How to Spot a Fake VPN and VPN Services

How to Spot a Fake VPN Services

TECHNOLOGY

Prior to the 2017 rollback of FCC regulations that would have protected online privacy, the push for net neutrality and online privacy seemed to be getting some traction. With FCC chair’s recent push to dismantle net neutrality.

Things seem to be taking a turn for the worse when it comes to the fight for online privacy. Suddenly, people are finding the need to take matters online privacy and anonymity into their own hands.

As a result, the demand for Virtual Private Network (VPN) has skyrocketed. The use of VPN software is the easiest way for the average citizen to protect his/her online privacy from the snooping eyes of the government, ISPs, and cybercriminals.

The popularity of VPNs has led to a surge in fake VPNs in the market. This piece focuses on the warning flags and tell-tale signs to help you spot fake VPN services from the genuine ones. Read on for more information.

The Warning Signs

Fake VPNs capitalize on the fears of internet users, often with limited technical knowledge. More and more internet users are hopping on the VPN wagon every day, which is understandable when you consider the benefits.

The problem is that sometimes, the wagon turns out to be a big-time dupe. There are a lot of fake VPNs in the market, so don’t be a victim of a fake VPN scam. Here warning signs that you are looking at a fake VPN:

#1. Free VPNs

Free VPNs are hard to resist. But if you have been around for some time, you know that nothing in life is truly free. Online services, including VPN, are no exception.

If an online service is being advertised as free, the user is most likely the product. In the case of free VPNs, your personal data including browsing history, location, the apps you use, etc. is the currency. Some free VPN services have been accused of engaging in shady activities.

Hotspot Shield, one of the most popular ‘free’ VPN services in the world has been accused of selling users’ private data to advertising agencies. Hola, another ‘free’ VPN, is accused of selling users’ bandwidth. Hola VPN is alleged to turn users into botnets.

This allowed the VPN provider to sell users’ internet bandwidth to be used as a dedicated server for funnelling internet traffic. In most cases, ‘free’ VPNs are dummies that will do nothing for your privacy — at best.

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#2. No Refund Policy

Does the VPN provider offer a money-back guarantee? If they don’t, there’s a good chance that you are looking at a fake VPN. Most legitimate VPNs come with a 7-30 days money-back guarantee.

A VPN provider that doesn’t have a clear refund policy means that you should move on to the next option. A genuine provider ought to give you some time to try the service and see if it fits your needs. If they don’t have enough confidence in their services to do that, why should you?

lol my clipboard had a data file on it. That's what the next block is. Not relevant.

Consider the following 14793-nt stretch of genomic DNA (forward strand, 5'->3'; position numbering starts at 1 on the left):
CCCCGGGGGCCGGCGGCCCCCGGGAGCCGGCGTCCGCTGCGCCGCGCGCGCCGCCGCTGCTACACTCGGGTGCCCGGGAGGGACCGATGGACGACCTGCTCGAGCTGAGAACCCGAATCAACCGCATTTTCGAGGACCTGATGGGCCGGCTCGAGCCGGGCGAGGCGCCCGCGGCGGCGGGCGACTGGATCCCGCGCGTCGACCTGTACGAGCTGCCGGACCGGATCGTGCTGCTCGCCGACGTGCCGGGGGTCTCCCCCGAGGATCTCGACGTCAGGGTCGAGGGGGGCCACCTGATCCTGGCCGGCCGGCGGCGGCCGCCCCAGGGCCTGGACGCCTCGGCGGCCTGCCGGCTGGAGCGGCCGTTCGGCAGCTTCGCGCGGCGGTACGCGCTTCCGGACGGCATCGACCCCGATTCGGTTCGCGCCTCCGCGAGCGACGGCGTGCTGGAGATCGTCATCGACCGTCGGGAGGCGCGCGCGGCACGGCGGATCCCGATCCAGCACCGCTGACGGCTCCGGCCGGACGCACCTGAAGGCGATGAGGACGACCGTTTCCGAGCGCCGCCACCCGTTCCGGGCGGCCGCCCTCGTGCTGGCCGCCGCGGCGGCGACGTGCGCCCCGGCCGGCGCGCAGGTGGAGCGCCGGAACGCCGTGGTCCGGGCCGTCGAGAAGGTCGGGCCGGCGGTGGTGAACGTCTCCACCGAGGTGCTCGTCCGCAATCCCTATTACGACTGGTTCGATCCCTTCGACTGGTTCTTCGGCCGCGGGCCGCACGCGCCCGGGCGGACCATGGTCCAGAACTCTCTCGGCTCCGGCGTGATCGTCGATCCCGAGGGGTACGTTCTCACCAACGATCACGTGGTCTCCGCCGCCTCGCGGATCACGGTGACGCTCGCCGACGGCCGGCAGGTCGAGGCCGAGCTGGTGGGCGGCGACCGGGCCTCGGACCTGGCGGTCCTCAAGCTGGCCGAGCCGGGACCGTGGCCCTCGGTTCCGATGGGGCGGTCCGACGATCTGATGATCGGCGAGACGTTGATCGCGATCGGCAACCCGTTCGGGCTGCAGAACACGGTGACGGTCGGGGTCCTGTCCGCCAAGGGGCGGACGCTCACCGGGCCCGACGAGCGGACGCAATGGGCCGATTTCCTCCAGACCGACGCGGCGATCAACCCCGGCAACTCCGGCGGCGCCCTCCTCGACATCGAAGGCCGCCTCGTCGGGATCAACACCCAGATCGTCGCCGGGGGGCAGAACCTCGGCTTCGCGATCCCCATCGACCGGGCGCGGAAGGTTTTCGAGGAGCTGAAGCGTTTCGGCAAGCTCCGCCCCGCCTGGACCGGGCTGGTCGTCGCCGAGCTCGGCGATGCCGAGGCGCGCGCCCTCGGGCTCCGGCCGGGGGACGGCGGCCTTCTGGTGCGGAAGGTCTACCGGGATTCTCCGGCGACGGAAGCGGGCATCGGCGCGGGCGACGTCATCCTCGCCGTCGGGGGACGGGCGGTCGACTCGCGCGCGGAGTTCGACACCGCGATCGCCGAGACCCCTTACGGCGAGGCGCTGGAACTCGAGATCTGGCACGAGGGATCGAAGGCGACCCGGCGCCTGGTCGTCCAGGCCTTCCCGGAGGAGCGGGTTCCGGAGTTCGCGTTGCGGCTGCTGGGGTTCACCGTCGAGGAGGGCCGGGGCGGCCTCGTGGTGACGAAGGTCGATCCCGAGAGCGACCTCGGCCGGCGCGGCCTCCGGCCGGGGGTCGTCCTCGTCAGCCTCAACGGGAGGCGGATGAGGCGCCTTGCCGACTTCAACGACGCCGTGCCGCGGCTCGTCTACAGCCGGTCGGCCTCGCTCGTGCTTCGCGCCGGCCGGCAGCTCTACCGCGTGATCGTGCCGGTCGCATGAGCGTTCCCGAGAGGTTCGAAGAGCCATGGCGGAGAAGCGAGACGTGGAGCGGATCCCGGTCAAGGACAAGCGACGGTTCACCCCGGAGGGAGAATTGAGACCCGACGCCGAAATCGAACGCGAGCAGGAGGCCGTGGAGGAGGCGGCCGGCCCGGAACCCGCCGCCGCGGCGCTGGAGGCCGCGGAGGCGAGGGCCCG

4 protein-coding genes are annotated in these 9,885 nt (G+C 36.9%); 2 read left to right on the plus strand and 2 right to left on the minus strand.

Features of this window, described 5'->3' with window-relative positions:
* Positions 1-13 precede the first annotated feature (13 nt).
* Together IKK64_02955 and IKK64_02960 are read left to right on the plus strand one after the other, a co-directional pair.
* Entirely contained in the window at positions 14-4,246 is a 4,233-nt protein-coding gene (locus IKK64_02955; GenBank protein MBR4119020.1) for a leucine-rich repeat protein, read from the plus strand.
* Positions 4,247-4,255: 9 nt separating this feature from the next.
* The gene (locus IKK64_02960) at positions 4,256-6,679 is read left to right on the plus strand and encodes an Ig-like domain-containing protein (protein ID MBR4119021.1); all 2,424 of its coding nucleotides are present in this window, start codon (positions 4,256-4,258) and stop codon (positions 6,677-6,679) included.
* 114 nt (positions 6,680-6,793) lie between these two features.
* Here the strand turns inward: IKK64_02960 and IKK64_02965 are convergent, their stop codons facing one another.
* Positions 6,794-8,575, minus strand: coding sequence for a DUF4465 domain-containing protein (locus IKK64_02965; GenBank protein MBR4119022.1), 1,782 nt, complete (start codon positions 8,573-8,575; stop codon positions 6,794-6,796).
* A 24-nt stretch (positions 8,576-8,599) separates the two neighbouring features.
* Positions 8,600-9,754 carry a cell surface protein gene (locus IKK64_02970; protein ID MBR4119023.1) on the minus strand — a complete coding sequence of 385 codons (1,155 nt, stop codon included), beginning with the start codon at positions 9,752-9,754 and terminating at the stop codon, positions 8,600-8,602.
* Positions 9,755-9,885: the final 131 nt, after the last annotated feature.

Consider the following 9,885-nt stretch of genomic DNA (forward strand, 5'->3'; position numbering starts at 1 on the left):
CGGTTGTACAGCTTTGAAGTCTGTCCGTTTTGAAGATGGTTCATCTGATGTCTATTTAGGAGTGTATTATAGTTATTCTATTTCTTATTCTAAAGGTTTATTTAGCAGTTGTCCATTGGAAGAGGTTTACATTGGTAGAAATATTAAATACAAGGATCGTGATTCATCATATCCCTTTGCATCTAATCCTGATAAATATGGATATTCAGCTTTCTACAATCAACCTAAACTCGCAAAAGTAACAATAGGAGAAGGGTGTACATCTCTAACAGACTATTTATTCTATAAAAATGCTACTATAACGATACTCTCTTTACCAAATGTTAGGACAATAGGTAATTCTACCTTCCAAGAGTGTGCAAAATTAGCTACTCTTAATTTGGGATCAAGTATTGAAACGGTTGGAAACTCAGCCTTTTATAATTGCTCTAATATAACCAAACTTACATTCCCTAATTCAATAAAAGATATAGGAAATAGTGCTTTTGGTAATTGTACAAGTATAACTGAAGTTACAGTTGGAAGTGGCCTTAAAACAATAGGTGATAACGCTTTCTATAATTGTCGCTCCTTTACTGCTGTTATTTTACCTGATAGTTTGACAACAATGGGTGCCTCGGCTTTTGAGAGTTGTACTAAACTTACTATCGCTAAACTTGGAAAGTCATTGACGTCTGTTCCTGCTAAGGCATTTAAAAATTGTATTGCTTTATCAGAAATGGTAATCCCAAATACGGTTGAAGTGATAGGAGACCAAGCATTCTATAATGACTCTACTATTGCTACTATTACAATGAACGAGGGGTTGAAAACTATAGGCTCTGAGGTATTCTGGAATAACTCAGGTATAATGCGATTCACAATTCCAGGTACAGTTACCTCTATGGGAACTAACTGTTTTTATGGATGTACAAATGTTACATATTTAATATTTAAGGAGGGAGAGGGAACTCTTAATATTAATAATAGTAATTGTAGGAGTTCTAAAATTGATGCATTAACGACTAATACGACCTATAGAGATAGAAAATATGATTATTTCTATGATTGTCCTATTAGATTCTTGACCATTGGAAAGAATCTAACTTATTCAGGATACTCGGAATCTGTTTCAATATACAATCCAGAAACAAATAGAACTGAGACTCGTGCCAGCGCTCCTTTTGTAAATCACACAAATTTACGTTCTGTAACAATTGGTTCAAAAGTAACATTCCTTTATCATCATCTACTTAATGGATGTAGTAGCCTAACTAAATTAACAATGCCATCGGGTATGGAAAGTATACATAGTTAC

#3. Customer Support

A legitimate VPN service provider must have extensive support options for their subscribers. Sparse or non-existent customer support means that you are dealing with a bunch of frauds.

Look for online forums and official social media presence. It’s a bad sign if you can’t find anything. As a test, make a query to see how fast the customer support team gets back to you if they do respond at all.

#4. Unsubstantiated Claims

It’s usually a fake VPN when the service provider continuously touts themselves as being the most private, most secure, or the fastest. There’s a number of reputable third-parties who provide non-biased assessments and evaluation of VPNs.

Look for third-party reviews of the VPN that is self-proclaimed to be the fastest or the most private etc.  If you can’t find any, then you are looking at an unquestionably fake VPN.

#5. Dedicated Mobile App

Developing a good app for Android and iOS takes a lot of time and money. Does the VPN you are looking at have a dedicated mobile app?

If the answer is NO, this is a huge warning sign. Move on to the next option. Any legitimate VPN service will have a dedicated mobile application.

The process of finding a trustworthy VPN provider can be daunting. But there’s no compromise when it comes to that. You need to know that a VPN service will not mishandle your personal data.

Gather as much information as you can. While it’s not expected for a VPN provider to completely transparent, a legitimate VPN service will level with you on a number of issues.

 

What kind of encryption does the VPN service use? A fake VPN will not list the encryption they use. That’s probably because they use obsolete encryption that is insecure or they don’t have any kind of encryption at all. How long has the VPN company been in business? Choose established and reputable providers who have been in business for a long time to reduce the chances of getting duped by a fake VPN.

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